Konso landscapes and peoples
The Konso live in an isolated region of the basalt hills. The area is made up of hard rocky slopes. A Konso village is fortified by a stone wall used as a defensive measure.
Their village is located on hilltops and is split up into communities, with each community having a main hut. In order to enter a Konso village, you must pass through a gate and a series of alleys. These paths are part of its security system, keeping the village difficult to access.
They are mixed agriculturists using their dry and infertile lands to grow crops. Animal dung is used to fertilize the grounds and their most important crop is the sorghum. Sorghum is used as flour and to make local beer. Grains, beans, cotton, corn and coffee are also grown by the Konso people.
The erection of stones and poles is part of the Konso tradition. A generation pole is raised every 18 years, marking the start of a new generation. The age of a village can be determined by how many poles are standing. Carved wooden statues are also used to mark the grave of a famous Konso tribal member. The marker, called a Waga is placed above the grave and smaller statues are then placed around the larger one representing his wives and conquered enemies.
Although the Konso people have many customs dating back hundreds of years, it is not uncommon for them to be seen wearing western clothing. As newer generations grow, their traditional attire has gradually changed to modern societies. The Konso is a very interesting tribe to visit on your trip to the lower Omo Valley.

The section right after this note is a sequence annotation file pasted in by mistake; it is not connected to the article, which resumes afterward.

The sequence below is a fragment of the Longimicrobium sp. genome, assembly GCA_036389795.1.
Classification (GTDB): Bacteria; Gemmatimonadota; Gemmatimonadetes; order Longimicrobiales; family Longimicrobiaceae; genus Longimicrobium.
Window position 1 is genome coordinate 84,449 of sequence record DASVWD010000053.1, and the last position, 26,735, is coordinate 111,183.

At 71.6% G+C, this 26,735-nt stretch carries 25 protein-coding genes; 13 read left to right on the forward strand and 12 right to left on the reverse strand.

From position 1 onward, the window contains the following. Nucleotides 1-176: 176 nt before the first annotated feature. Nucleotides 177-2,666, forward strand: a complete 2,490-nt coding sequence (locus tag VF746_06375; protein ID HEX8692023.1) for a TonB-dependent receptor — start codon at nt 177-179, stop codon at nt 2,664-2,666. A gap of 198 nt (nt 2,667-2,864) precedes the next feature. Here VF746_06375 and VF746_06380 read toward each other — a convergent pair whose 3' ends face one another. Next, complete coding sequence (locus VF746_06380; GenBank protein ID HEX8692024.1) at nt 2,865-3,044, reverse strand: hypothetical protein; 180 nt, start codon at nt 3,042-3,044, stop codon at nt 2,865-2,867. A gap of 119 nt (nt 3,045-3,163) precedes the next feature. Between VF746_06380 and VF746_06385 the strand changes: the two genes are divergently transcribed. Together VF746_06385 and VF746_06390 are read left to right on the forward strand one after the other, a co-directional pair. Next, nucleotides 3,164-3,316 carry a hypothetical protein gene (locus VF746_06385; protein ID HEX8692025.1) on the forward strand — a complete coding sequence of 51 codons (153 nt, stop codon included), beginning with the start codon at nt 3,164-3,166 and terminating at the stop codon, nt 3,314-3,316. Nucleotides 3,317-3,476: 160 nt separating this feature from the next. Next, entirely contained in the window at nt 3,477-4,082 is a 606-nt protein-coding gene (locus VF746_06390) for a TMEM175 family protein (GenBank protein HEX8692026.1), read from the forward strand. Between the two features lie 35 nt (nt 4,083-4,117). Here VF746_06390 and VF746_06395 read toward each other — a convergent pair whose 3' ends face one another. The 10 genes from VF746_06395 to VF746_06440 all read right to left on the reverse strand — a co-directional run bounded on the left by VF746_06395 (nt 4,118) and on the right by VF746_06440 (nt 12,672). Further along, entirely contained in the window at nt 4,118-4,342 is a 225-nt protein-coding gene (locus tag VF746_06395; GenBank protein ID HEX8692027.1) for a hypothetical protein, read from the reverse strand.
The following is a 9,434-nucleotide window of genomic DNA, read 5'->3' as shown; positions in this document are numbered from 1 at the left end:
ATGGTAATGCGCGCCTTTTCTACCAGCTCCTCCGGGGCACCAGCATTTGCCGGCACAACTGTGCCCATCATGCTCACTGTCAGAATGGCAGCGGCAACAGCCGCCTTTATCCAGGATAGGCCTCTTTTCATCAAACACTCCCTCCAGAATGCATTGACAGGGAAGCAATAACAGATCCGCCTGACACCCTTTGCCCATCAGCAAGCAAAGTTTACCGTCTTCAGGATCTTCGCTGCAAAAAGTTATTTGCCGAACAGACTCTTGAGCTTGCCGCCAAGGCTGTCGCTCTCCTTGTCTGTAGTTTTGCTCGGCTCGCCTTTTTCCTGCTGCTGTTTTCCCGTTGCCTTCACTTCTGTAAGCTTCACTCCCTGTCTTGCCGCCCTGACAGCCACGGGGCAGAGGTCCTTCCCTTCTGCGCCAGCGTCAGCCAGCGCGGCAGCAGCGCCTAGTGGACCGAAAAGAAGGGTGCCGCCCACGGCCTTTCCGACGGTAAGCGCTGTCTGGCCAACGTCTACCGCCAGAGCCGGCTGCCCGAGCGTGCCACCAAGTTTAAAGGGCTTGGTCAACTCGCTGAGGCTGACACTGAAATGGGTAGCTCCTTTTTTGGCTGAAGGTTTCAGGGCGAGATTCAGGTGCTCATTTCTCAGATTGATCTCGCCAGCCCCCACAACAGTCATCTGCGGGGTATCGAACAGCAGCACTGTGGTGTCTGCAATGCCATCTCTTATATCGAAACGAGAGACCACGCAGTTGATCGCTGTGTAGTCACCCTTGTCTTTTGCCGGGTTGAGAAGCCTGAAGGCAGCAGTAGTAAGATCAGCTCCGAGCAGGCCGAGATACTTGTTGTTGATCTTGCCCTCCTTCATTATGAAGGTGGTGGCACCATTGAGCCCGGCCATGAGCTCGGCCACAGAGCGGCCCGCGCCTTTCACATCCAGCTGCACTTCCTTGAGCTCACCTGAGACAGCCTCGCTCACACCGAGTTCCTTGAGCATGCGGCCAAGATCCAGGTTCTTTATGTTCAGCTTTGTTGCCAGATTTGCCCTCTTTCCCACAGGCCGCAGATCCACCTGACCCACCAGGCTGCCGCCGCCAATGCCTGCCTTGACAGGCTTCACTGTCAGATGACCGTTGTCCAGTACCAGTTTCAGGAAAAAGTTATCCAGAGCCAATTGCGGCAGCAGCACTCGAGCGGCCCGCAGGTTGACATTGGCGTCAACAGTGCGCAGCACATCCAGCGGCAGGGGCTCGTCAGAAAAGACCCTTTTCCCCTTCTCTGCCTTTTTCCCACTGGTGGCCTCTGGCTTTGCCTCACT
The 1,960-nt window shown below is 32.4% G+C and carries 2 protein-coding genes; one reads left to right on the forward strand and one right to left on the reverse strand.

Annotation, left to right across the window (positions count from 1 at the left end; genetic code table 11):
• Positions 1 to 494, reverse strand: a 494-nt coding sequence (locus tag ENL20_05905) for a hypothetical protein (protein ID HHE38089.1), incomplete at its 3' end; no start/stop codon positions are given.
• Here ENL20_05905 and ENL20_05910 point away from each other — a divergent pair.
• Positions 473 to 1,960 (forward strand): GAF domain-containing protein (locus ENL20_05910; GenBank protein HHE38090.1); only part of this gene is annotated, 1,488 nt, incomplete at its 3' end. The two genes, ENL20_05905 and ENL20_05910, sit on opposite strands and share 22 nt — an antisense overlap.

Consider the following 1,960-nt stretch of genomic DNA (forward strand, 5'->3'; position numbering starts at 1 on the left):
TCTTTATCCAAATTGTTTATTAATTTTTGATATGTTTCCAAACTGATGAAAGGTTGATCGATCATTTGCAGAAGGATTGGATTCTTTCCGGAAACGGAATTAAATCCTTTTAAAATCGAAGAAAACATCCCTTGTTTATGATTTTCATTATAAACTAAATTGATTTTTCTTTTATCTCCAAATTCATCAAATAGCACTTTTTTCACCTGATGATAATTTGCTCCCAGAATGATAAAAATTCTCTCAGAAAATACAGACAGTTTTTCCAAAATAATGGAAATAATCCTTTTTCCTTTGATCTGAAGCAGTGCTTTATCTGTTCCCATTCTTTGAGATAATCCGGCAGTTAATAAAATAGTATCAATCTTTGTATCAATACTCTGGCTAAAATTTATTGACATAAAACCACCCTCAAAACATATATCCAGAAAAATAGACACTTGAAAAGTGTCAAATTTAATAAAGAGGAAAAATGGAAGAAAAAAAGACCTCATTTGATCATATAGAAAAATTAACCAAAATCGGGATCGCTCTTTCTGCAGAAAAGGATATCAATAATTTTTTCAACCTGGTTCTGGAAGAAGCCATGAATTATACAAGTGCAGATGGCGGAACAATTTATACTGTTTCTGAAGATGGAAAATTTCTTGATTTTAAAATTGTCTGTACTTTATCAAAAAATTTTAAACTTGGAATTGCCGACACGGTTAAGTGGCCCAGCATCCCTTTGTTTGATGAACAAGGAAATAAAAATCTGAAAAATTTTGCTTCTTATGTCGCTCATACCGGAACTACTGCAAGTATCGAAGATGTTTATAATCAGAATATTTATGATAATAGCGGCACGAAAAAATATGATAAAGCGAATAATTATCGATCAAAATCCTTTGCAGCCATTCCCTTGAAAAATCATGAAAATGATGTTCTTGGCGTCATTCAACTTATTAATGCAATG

The Mursi people are the most popular in Ethiopia’s Omo Valley. They are well known for their unique lip plates. They are settled around the Omo River and in the Mago National Park. Due to the climate, they move twice a year between the winter and summer months. They herd cattle and grow crops along the banks of the Omo River.
The Mursi women paint their bodies and face in white. They also are the ones who wear the lip plates. Women of the Mursi tribe may have their lips cut at the age of 15 or 16. A small clay plate is then inserted into the lip. Through the years, larger plates are inserted into the lip causing it to stretch. The larger the clay plate, the more the woman is worth before she gets married. It is said that the clay plates were originally used to prevent capture by slave traders. Although very unique and part of their tradition, the Mursi women only wear the plates for a short time because they are so heavy and Uncomfortable.
Men of the Mursi also use white paint for their bodies and faces. Just like any other ethnic tribe in the lower valley, the men must pass a test before they can get married. A Mursi man is given a stick called a Donga and must face one opponent. The men then battle it out, beating each other with the sticks.
The first fighter to submit loses and the winner is taken by a group of women to determine who he will marry. Men of the tribe also practice scarification. Like other tribes, this is the marking of an enemy killed by him.
Although they are known to be aggressive and combative, the Mursi are more than happy to allow you to take pictures of them. However, they keep count of every picture taken and will charge you for each one.